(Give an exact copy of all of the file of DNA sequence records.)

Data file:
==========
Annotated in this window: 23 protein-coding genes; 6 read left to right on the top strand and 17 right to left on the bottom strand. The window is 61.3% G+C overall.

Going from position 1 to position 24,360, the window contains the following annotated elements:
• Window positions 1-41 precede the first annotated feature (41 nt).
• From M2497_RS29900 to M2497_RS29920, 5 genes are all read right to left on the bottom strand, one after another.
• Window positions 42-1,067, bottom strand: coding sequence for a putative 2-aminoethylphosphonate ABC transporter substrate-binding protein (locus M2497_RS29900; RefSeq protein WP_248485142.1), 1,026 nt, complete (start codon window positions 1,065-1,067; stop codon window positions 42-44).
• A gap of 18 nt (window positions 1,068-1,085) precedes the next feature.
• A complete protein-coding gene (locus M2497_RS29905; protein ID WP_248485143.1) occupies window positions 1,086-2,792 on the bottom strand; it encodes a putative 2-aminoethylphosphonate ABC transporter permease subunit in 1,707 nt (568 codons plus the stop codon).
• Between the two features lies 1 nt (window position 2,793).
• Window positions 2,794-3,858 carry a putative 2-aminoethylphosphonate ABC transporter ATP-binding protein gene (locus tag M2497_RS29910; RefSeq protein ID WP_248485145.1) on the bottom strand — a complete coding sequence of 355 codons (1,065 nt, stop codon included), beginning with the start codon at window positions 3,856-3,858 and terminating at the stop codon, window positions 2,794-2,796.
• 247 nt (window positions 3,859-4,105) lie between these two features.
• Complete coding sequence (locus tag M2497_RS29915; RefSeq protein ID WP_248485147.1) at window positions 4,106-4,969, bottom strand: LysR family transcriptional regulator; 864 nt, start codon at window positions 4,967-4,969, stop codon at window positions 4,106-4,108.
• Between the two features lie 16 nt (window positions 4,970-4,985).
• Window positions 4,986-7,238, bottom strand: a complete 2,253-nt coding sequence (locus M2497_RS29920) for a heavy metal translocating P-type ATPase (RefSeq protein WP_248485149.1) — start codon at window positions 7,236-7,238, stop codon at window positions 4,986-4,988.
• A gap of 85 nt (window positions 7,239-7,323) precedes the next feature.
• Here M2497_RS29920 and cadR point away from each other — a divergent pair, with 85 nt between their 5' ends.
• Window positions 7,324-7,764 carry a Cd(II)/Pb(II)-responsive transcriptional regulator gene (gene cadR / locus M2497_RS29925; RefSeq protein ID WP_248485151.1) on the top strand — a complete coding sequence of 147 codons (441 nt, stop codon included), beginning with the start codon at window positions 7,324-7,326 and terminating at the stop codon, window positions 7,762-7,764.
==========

Annotated in this window: 23 protein-coding genes; 6 read left to right on the top strand and 17 right to left on the bottom strand. The window is 61.3% G+C overall.

Going from position 1 to position 24,360, the window contains the following annotated elements:
• Window positions 1-41 precede the first annotated feature (41 nt).
• From M2497_RS29900 to M2497_RS29920, 5 genes are all read right to left on the bottom strand, one after another.
• Window positions 42-1,067, bottom strand: coding sequence for a putative 2-aminoethylphosphonate ABC transporter substrate-binding protein (locus M2497_RS29900; RefSeq protein WP_248485142.1), 1,026 nt, complete (start codon window positions 1,065-1,067; stop codon window positions 42-44).
• A gap of 18 nt (window positions 1,068-1,085) precedes the next feature.
• A complete protein-coding gene (locus M2497_RS29905; protein ID WP_248485143.1) occupies window positions 1,086-2,792 on the bottom strand; it encodes a putative 2-aminoethylphosphonate ABC transporter permease subunit in 1,707 nt (568 codons plus the stop codon).
• Between the two features lies 1 nt (window position 2,793).
• Window positions 2,794-3,858 carry a putative 2-aminoethylphosphonate ABC transporter ATP-binding protein gene (locus tag M2497_RS29910; RefSeq protein ID WP_248485145.1) on the bottom strand — a complete coding sequence of 355 codons (1,065 nt, stop codon included), beginning with the start codon at window positions 3,856-3,858 and terminating at the stop codon, window positions 2,794-2,796.
• 247 nt (window positions 3,859-4,105) lie between these two features.
• Complete coding sequence (locus tag M2497_RS29915; RefSeq protein ID WP_248485147.1) at window positions 4,106-4,969, bottom strand: LysR family transcriptional regulator; 864 nt, start codon at window positions 4,967-4,969, stop codon at window positions 4,106-4,108.
• Between the two features lie 16 nt (window positions 4,970-4,985).
• Window positions 4,986-7,238, bottom strand: a complete 2,253-nt coding sequence (locus M2497_RS29920) for a heavy metal translocating P-type ATPase (RefSeq protein WP_248485149.1) — start codon at window positions 7,236-7,238, stop codon at window positions 4,986-4,988.
• A gap of 85 nt (window positions 7,239-7,323) precedes the next feature.
• Here M2497_RS29920 and cadR point away from each other — a divergent pair, with 85 nt between their 5' ends.
• Window positions 7,324-7,764 carry a Cd(II)/Pb(II)-responsive transcriptional regulator gene (gene cadR / locus M2497_RS29925; RefSeq protein ID WP_248485151.1) on the top strand — a complete coding sequence of 147 codons (441 nt, stop codon included), beginning with the start codon at window positions 7,324-7,326 and terminating at the stop codon, window positions 7,762-7,764.